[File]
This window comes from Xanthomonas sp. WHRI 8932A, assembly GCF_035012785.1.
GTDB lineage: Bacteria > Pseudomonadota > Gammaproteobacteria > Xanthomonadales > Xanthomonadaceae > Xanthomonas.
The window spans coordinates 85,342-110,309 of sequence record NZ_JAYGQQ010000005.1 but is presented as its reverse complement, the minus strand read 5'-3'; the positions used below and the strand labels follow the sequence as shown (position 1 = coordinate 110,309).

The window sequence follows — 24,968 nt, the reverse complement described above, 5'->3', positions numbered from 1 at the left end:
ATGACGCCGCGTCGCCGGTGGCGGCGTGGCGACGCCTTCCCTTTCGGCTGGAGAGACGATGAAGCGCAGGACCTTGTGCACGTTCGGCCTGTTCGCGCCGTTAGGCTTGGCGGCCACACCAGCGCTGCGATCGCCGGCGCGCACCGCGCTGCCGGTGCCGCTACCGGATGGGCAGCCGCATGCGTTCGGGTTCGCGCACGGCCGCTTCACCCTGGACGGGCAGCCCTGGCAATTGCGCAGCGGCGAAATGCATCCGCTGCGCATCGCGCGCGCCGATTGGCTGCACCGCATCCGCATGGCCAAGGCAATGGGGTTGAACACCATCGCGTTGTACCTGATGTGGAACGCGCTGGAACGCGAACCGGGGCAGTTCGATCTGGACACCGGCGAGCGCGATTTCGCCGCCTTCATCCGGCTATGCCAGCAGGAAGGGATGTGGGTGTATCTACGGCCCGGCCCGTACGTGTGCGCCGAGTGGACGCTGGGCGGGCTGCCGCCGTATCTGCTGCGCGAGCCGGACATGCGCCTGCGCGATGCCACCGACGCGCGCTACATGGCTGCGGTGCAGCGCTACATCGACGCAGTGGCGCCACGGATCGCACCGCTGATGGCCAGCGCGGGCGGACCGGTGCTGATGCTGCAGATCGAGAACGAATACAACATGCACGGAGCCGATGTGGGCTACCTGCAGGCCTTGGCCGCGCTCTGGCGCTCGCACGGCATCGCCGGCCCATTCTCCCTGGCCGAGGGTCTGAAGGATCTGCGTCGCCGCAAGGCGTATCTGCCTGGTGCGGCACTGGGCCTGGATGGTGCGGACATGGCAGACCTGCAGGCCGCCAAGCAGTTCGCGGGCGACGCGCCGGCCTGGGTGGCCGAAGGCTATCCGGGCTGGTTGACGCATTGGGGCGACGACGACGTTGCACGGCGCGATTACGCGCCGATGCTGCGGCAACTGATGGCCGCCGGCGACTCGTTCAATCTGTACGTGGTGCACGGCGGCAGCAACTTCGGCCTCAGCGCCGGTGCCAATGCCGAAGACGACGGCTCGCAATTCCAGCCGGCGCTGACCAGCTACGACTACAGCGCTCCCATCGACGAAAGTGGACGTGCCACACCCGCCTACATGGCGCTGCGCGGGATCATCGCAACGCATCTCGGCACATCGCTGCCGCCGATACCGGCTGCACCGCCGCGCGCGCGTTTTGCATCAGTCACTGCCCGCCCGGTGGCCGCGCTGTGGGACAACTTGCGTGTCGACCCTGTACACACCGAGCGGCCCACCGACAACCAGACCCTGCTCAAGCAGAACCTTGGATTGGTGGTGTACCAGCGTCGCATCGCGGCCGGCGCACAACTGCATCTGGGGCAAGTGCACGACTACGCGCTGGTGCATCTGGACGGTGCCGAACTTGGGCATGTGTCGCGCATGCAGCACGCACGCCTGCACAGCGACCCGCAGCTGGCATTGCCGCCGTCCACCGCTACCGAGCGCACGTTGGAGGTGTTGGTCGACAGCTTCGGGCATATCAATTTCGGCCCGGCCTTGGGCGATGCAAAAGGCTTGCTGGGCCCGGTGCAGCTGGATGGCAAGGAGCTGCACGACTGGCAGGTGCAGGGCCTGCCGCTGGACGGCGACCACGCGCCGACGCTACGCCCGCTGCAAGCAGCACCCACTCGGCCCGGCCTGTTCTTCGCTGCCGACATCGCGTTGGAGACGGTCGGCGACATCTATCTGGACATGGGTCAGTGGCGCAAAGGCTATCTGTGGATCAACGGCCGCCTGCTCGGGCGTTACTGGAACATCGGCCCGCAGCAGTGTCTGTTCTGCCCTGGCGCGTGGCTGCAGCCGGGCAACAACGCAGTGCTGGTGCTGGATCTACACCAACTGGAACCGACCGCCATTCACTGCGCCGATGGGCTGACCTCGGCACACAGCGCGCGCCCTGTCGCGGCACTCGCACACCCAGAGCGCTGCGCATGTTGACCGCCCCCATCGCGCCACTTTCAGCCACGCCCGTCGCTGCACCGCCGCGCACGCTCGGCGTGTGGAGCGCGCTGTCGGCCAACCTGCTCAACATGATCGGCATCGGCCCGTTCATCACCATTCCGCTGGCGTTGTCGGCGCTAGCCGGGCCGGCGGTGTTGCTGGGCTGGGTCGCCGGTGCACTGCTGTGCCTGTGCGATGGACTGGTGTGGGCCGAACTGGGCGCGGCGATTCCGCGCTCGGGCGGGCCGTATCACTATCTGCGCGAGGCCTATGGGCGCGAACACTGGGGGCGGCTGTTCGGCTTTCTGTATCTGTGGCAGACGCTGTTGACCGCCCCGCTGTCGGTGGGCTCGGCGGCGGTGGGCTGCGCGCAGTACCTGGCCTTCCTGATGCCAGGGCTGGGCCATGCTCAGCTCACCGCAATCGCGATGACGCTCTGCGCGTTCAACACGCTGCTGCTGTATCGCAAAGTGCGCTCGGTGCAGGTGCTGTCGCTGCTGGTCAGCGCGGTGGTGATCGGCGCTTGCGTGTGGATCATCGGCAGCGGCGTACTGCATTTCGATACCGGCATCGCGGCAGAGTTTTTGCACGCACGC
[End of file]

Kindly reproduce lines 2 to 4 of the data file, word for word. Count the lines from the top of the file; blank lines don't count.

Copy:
GTDB lineage: Bacteria > Pseudomonadota > Gammaproteobacteria > Xanthomonadales > Xanthomonadaceae > Xanthomonas.
The window spans coordinates 85,342-110,309 of sequence record NZ_JAYGQQ010000005.1 but is presented as its reverse complement, the minus strand read 5'-3'; the positions used below and the strand labels follow the sequence as shown (position 1 = coordinate 110,309).

The window sequence follows — 24,968 nt, the reverse complement described above, 5'->3', positions numbered from 1 at the left end: